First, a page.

Life-Changing Procedure for Enlarged Prostate Leads to Restful Sleep
When Bob developed symptoms of benign prostatic hyperplasia (BPH) about 10 years ago, he had a feeling he knew what he was dealing with. “My father and uncle both suffered from BPH, so it runs in the family,” he said. His symptoms were urinary frequency (the need to urinate more often than usual), urinary urgency (a sudden, strong need to urinate) and a weak stream.
He called it his nervous bladder. “You have this nervous feeling about you, you can't sleep, you have to get up several times at night,” said Bob, who’s now 66. His symptoms got worse over the course of four years. He was always aware of how far he was from a bathroom. “If you have to take a long car ride or an airplane ride, you tend to avoid it. You can't go out to dinner because you're jumping up from the table.”
The lack of sleep was the worst part. Eventually he was waking up every 40 minutes at night. “I was running on absolutely no sleep, which was torturous,” he said.
Six years ago, Bob had a surgical procedure done to help improve his symptoms. He described the procedure as “pretty easy,” with little pain.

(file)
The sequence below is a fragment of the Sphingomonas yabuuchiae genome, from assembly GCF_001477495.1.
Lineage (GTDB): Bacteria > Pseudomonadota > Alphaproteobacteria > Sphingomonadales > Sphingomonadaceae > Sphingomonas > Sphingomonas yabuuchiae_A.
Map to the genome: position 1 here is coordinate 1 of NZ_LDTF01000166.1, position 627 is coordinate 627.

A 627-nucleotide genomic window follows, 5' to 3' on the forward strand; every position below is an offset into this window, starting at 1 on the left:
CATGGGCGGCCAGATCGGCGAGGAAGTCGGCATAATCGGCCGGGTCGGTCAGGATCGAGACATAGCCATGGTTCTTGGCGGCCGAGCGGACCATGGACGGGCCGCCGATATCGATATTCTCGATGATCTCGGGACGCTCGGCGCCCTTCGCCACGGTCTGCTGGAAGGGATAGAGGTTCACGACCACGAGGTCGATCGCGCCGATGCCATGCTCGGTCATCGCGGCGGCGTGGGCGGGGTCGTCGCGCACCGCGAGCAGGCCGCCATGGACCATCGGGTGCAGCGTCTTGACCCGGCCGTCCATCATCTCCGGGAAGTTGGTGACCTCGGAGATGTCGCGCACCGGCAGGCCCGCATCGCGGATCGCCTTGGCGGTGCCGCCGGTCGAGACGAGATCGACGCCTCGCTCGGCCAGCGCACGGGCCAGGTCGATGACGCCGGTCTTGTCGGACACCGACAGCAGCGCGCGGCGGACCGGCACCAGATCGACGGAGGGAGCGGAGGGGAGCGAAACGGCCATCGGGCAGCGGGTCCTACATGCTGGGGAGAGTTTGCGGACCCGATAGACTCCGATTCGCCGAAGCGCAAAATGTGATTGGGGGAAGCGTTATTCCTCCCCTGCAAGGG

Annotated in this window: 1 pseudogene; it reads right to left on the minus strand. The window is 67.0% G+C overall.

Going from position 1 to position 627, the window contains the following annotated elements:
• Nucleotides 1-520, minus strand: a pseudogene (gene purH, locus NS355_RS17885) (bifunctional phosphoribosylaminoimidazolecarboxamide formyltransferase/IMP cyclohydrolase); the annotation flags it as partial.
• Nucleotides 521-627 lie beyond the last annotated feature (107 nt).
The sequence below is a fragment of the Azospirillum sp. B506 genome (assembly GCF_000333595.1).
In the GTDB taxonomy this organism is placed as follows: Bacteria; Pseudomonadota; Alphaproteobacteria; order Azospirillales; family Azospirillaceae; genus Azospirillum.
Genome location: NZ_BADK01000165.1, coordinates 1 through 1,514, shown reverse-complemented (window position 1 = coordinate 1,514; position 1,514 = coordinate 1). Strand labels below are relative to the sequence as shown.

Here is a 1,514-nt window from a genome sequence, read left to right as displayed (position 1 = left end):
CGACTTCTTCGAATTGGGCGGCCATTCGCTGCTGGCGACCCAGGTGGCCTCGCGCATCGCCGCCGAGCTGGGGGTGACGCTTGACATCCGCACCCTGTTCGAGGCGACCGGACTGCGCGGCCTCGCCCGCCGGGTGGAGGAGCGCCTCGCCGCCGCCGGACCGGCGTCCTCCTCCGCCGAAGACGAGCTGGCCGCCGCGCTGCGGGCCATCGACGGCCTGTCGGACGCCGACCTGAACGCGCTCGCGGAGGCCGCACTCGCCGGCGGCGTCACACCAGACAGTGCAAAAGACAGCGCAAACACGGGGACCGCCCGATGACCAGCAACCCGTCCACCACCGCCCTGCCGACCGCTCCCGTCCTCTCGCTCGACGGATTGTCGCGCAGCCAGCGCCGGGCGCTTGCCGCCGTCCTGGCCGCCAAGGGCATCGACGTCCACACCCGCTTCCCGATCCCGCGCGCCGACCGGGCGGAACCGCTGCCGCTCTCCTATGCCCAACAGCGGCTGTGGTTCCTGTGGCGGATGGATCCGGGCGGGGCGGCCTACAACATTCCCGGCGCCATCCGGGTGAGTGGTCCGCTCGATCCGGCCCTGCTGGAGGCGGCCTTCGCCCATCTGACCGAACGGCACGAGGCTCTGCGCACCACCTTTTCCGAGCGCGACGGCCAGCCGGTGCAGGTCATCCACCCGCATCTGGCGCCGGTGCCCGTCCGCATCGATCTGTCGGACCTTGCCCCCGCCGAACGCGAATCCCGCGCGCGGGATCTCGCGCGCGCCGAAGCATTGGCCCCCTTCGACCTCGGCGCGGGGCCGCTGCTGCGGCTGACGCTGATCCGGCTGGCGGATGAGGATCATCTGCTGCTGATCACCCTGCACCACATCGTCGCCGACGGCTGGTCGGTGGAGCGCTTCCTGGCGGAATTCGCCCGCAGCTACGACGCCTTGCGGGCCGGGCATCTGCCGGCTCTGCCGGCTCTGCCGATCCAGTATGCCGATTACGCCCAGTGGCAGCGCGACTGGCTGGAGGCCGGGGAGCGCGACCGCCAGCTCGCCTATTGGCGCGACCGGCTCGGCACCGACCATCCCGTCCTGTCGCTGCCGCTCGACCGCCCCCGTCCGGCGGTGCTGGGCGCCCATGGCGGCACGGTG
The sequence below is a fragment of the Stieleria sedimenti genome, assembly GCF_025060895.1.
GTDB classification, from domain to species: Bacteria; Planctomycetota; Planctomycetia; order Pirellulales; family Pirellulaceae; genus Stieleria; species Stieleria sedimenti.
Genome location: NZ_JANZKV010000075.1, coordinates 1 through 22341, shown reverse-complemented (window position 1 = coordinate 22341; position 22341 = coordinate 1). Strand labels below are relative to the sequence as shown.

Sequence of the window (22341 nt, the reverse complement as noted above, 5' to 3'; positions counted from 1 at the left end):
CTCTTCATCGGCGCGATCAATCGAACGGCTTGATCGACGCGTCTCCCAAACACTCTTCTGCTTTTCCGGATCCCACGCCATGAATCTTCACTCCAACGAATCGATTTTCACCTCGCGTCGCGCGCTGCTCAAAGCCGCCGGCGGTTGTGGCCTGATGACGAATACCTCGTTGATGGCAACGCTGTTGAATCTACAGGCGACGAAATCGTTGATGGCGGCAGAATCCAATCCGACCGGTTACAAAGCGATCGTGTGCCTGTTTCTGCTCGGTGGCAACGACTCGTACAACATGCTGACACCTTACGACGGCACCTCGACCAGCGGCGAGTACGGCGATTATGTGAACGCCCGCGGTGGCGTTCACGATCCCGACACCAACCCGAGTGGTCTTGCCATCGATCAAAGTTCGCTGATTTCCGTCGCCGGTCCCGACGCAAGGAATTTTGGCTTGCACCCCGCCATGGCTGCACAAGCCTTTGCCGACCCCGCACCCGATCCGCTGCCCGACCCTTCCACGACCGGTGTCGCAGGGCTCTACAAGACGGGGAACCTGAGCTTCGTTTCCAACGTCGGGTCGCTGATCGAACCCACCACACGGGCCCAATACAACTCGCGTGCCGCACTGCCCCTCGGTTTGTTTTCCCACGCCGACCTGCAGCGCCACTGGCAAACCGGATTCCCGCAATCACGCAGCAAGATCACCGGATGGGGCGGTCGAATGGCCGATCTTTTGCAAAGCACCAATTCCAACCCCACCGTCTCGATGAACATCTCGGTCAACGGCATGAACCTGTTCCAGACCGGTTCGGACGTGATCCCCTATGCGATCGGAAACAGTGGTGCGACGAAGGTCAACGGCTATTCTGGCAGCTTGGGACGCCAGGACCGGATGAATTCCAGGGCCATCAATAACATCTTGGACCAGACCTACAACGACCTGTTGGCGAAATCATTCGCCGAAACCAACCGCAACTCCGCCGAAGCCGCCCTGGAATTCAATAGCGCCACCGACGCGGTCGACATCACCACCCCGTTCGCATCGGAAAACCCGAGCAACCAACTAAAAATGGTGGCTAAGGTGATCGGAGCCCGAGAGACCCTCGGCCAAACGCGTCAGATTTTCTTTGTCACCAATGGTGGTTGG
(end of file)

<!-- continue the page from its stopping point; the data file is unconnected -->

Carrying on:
He noticed a difference in his bladder right away, and called it life-changing. “It was like I was 21 again,” he said. “I actually slept for seven hours solid, didn't get up, didn't need to get up because I could fully empty my bladder. “ Two days after his procedure, he went to an event, arriving at 4 pm. He ate and drank, and didn’t go to the men’s room until he got home at midnight. “I didn’t have that nervous bladder feeling,” he said.
Men’s prostates usually continue to gradually grow even after having a procedure for BPH. Now, six years after his procedure, Bob does have to get up once a night to go to the bathroom, after sleeping four to five hours. “That's pretty good for six years. I'll take that any day,” he said.
“Men typically, overall, don't seek medical care, they wait too long for any issue they have,” Bob said. “My advice is don't be embarrassed to go in, don't be embarrassed to ask for help early. The remedies are there for you, the treatment is there for you, the medical professionals are there for you. Use it, don't ignore it, don't delay it.”
To hear more about Bob’s story, listen to the full podcast episode below:
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